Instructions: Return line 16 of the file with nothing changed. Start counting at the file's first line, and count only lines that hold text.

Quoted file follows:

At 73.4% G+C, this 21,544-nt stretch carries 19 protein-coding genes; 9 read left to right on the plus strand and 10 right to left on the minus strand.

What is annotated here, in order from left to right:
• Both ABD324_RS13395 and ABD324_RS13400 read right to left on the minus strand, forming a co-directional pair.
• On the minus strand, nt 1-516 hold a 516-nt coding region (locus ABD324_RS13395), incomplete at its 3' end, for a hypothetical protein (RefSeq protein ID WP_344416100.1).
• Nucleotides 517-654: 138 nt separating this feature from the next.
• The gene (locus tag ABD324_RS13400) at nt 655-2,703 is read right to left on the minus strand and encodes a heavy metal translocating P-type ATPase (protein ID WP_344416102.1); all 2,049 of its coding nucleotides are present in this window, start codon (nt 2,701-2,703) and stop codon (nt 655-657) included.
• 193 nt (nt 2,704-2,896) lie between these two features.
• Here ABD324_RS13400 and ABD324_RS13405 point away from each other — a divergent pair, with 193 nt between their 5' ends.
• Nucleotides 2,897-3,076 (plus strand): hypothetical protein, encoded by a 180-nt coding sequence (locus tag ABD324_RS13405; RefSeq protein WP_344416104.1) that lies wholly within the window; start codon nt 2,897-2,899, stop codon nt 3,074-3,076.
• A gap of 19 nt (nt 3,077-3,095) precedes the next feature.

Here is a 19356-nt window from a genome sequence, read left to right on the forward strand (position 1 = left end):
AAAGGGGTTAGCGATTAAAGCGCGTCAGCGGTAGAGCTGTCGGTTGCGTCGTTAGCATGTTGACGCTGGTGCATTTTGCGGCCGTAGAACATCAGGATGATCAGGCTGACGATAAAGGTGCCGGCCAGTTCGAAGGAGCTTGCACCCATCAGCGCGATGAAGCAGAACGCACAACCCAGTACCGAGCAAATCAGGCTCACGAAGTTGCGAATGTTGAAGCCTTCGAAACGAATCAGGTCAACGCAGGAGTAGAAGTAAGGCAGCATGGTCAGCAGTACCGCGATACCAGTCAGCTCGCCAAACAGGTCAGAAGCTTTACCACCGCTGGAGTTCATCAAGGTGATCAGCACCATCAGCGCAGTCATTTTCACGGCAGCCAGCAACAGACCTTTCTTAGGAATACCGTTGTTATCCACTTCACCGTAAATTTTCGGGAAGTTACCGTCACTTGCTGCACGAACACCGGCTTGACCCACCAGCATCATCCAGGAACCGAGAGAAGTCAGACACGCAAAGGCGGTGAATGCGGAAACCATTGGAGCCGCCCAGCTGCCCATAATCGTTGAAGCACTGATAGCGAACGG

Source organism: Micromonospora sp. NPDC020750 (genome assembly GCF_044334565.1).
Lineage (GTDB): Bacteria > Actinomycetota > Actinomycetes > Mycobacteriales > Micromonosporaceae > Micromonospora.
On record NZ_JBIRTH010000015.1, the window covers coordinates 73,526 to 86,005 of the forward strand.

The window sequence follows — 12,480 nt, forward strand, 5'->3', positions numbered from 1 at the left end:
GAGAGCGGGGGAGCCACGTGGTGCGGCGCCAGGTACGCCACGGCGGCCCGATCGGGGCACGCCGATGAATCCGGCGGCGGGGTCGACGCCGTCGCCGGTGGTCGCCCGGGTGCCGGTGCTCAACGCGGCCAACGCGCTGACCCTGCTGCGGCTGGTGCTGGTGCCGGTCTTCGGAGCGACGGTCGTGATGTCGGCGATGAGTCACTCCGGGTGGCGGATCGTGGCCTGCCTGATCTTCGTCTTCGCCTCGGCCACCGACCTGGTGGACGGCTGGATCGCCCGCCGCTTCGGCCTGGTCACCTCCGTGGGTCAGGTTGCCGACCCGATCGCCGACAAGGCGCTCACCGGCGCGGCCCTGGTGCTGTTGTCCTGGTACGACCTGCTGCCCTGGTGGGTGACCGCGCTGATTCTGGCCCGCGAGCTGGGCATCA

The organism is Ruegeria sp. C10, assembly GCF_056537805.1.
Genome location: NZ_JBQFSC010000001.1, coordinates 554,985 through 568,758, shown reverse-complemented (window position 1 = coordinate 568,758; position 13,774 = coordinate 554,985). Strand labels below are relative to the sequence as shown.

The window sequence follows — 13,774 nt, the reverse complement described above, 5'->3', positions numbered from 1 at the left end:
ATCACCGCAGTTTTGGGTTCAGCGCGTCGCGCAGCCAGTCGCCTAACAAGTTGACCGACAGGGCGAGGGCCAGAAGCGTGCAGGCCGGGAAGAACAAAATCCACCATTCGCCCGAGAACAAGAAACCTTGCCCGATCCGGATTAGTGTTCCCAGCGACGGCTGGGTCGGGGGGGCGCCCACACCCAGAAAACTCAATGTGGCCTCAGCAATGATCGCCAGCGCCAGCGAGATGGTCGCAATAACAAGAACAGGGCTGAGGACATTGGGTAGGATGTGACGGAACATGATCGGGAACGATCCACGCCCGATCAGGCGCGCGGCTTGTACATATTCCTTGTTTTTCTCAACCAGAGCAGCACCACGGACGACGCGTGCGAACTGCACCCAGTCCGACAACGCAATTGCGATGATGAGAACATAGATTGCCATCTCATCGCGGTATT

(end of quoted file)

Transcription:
The window sequence follows — 12,480 nt, forward strand, 5'->3', positions numbered from 1 at the left end: